On January 19, 2020, the Laredo Morning Times reported that "Illegal crossings plunge as US extends policy across border". It shows the effectiveness of the administration's extension of the Migration Protection Protocols — "MPP", also known as "Remain in Mexico". A photograph with that article also shows improvements in the border wall.
The article, datelined Yuma, Ariz., begins:
Adolfo Cardenas smiles faintly at the memory of traveling with his 14-year-old son from Honduras to the U.S.-Mexico border in only nine days, riding buses and paying a smuggler $6,000 to ensure passage through highway checkpoints.
Father and son walked about 10 minutes in Arizona's stifling June heat before surrendering to border agents. Instead of being released with paperwork to appear in immigration court in Dallas, where Cardenas hopes to live with a cousin, they were bused more than an hour to wait in the Mexican border city of Mexicali.
"It was a surprise. I never imagined this would happen," Cardenas, 39, said while waiting at a Mexicali migrant shelter for his fifth court appearance in San Diego, on Jan. 24.
There is a lot to unpack there. First, the article never tells us whether Cardenas has a valid asylum claim, or even what his claim is at all — it simply quotes him as stating that he worked in construction in Tegucigalpa, and that "it was impossible to escape gangs in Honduras." There is no indication that he was actually affected by those gangs any more than residents of my erstwhile hometown of Baltimore are affected by the drug gangs that fuel violence in that city, which suffered 348 homicides last year.
The fact that he had a job in Honduras would suggest that it was not poverty, per se, that drove him and his son to travel illegally to the United States. Rather, it would appear that the promises of much higher wages in Dallas were a factor. He plainly had the $6,000 to give to a criminal (or criminals) to help him commit the crime of illegal entry — not an insignificant amount of money in a country where the average net annual wage is 456,940 Honduran Lempira — about $18,350.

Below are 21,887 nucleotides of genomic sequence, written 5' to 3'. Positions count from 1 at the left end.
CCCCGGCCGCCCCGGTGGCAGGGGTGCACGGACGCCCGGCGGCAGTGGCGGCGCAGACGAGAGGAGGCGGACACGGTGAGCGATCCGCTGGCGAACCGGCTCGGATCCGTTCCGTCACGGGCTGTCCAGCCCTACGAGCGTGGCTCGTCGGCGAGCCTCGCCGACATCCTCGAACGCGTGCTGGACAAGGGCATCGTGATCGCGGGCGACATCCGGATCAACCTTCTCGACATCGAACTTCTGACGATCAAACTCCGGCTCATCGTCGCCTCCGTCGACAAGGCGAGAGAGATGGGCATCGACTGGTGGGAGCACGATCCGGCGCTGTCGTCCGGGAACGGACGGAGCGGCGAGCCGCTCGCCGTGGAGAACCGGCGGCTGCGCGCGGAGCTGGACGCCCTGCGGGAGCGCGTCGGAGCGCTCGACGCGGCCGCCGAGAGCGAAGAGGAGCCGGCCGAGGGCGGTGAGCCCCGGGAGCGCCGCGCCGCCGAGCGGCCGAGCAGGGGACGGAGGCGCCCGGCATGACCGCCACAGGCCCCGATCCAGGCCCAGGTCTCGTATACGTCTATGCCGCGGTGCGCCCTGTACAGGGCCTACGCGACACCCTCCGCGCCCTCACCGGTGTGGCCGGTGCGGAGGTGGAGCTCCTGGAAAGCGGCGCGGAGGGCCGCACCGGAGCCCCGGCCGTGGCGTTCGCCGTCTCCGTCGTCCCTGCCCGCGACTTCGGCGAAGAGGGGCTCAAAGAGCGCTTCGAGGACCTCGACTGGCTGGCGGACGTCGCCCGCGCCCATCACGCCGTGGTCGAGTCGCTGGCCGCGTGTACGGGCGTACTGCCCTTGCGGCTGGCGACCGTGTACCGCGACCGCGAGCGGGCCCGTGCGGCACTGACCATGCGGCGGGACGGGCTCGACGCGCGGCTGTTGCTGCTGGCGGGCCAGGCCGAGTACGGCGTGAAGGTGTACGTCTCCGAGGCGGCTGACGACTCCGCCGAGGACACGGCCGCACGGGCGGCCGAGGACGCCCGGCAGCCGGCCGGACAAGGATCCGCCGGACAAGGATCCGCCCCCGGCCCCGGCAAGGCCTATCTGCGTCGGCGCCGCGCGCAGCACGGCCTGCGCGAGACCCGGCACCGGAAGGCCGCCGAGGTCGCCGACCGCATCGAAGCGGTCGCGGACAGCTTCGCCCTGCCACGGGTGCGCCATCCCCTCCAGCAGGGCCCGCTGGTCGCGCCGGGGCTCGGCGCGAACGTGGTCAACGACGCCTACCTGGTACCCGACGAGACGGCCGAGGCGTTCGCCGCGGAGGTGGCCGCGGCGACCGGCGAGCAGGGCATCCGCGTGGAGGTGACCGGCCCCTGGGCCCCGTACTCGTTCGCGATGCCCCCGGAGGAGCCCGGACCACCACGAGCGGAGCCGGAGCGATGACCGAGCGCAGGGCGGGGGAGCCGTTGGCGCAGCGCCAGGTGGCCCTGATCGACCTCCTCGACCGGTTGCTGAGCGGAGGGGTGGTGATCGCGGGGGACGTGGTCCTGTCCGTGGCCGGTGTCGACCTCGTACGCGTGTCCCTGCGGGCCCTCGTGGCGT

Cardenas and his son arrived in June 2019, about four months after the MPP went into effect, so it is not entirely clear why he was "surprise[d]" that he would be returned to Mexicali, but the policy has been phased in across the border in coordination with the government of Mexico (it took effect in Yuma in May), so it was not in full effect when he left. There is no reason that any foreign national considering the journey should be unaware of it now. The U.S. government is, I hope, advertising that policy in the countries from which most illegal migrants hail in the "Northern Triangle" of Central America — El Salvador, Guatemala, and Honduras.
Finally, it is unclear why Cardenas and his son have had four immigration-court hearings already without a resolution. I can understand a continuance for counsel, and one to file an application for asylum (he was ostensibly subject to expedited removal and passed the low credible-fear bar), but four hearings is indicative of a slow-moving court process.
Here, however, is the key takeaway from that article:
Arrests in the Border Patrol's Yuma sector nearly hit 14,000 in May, when the policy to make asylum-seekers wait in Mexico took effect there. By October, they fell 94%, to less than 800, and have stayed there since, making Yuma the second-slowest of the agency's nine sectors on the Mexican border, just ahead of the perennially quiet Big Bend sector in Texas.